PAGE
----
We decided to get married in February but with orders changing and leave availability we decided on an earlier date in November. We were married on a three-day pass and by Monday, Tub was back in the field at Fort Benning. I really missed my large family, but it was not long before I realized I had become part of another family not related by blood but by purpose and friendship. The military that I had grown up respecting was now part of my life. Our next assignment would be Alaska and some of the friends we knew in Georgia would be joining us there.
We left Georgia for our drive across country, to the state of Washington, in late winter; there we would fly to Alaska. After stops in New Jersey and Michigan to visit our families we began our trek West.
I had never been further west than the Dakotas and Tub had always wanted to go to Alaska. We were so excited to be making this trip. Had Willie Nelson already written the song “On the Road Again” it might have been our theme song. “On the road again, just can’t wait to get on the
road again…” The changing terrain was beautiful sometimes blanketed with snow. The small towns, the big cities, the open land, it was a joy to see. Gosh, what is that? I’m excited. On a practical side, we were traveling with some cash, traveler’s checks, and a gas credit card.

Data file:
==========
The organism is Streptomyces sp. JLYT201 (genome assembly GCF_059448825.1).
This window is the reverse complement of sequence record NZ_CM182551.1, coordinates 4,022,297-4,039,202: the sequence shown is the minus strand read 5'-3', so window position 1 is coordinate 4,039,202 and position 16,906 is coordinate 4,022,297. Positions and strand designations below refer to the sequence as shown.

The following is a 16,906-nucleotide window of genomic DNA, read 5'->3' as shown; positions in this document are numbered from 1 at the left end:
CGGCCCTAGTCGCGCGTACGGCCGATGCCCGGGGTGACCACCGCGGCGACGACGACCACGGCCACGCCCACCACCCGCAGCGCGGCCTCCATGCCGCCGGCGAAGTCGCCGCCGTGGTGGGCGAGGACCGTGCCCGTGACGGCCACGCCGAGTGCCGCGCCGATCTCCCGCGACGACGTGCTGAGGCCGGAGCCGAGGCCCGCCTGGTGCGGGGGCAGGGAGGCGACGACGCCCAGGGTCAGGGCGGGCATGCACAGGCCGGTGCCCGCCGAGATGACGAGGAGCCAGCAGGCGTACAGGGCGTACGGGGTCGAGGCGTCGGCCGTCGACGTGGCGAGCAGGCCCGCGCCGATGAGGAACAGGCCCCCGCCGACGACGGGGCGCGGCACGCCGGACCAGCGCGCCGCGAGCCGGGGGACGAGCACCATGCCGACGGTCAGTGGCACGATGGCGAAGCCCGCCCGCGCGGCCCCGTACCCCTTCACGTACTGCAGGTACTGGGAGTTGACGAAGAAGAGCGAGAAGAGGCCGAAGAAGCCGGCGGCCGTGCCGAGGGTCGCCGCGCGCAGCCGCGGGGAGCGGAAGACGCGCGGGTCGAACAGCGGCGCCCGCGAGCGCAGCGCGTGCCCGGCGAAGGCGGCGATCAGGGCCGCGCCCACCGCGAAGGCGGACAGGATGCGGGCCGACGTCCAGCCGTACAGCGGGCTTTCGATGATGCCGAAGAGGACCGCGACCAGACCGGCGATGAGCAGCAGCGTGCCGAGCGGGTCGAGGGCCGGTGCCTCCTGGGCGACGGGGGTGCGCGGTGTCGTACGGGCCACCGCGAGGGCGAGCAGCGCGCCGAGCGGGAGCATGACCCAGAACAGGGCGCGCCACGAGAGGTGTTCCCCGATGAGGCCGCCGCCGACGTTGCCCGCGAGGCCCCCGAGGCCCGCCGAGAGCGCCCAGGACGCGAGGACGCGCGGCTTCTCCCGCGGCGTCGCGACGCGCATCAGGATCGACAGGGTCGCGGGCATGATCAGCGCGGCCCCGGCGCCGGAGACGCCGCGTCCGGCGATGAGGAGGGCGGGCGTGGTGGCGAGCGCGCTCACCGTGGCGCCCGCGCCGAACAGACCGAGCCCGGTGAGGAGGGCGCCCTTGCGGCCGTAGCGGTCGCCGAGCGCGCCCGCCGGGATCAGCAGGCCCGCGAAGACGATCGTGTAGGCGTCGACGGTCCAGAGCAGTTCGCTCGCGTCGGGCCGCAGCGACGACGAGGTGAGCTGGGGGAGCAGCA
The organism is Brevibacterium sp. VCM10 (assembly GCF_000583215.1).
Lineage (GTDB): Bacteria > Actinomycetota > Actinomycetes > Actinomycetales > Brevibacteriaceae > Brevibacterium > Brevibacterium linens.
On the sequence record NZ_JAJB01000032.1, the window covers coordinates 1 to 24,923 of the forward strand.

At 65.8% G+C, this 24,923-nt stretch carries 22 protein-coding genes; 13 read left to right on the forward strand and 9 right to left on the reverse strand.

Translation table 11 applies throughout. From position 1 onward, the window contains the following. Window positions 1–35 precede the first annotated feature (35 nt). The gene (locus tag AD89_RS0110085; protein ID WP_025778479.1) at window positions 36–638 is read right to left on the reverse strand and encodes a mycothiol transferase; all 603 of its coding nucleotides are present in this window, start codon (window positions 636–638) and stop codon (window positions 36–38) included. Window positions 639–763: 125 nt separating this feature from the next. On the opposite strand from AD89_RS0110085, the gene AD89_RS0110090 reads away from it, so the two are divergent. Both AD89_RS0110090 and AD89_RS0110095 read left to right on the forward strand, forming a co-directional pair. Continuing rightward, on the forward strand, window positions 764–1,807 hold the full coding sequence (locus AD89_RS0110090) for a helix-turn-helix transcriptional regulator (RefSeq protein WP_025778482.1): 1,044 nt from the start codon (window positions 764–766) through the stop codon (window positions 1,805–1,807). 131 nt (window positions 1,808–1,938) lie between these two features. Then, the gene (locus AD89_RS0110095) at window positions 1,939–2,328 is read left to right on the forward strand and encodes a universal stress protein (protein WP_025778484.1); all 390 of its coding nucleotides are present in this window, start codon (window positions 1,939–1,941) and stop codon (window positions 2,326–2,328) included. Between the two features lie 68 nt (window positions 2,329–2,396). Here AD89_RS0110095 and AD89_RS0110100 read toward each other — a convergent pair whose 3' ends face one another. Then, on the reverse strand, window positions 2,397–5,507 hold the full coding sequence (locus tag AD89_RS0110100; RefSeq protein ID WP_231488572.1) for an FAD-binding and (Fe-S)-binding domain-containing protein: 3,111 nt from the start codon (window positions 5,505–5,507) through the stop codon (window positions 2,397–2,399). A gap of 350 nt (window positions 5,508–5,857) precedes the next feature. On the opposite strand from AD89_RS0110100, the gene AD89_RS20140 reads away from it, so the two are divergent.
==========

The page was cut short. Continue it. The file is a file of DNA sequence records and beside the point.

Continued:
In those days, credit cards were not readily available and we didn’t qualify. We were also traveling with two dogs. Tub gave me a Miniature Schnauzer as a wedding present and we acquired Cinnamon Cinder the 11th, a Miniature Dachshund, while in Georgia. Since we were practical and poor, we decided to travel with an electric fry pan and a cooler. How much simpler life would have been if smart phones had been invented and we could have found a list of hotels that accepted pets and credit cards to pay for dinners out, but it would not have been nearly as much fun. So, each night Tub put the dogs in his coat, and I carried the fry pan and the food. This was our nightly version of covert ops and we hoped we would not be discovered. The next morning, we were “On the road again”.
When I think of arriving in the state of Washington, I think of a mountain pass covered in snow with beautiful large birds that may have been pheasants and thinking that I wished I could capture that moment. I don’t remember where Tub had to check in, maybe Ft. Lewis; the logistics of the second leg of our journey were in his purview not mine. I became more engaged in the process when his paperwork stated that since Alaska, at that time, was considered an overseas assignment, his dependent had to be given the required injections for said assignment. I remember getting shots in both arms and shortly after I was sick. I was so sick that I could not leave the hotel room to get to a medical facility – that lasted for three days. We were quickly running out of money. I’m sure Tub was frantic, but he had to get our dogs and car shipped and rearrange our flights until I could travel again.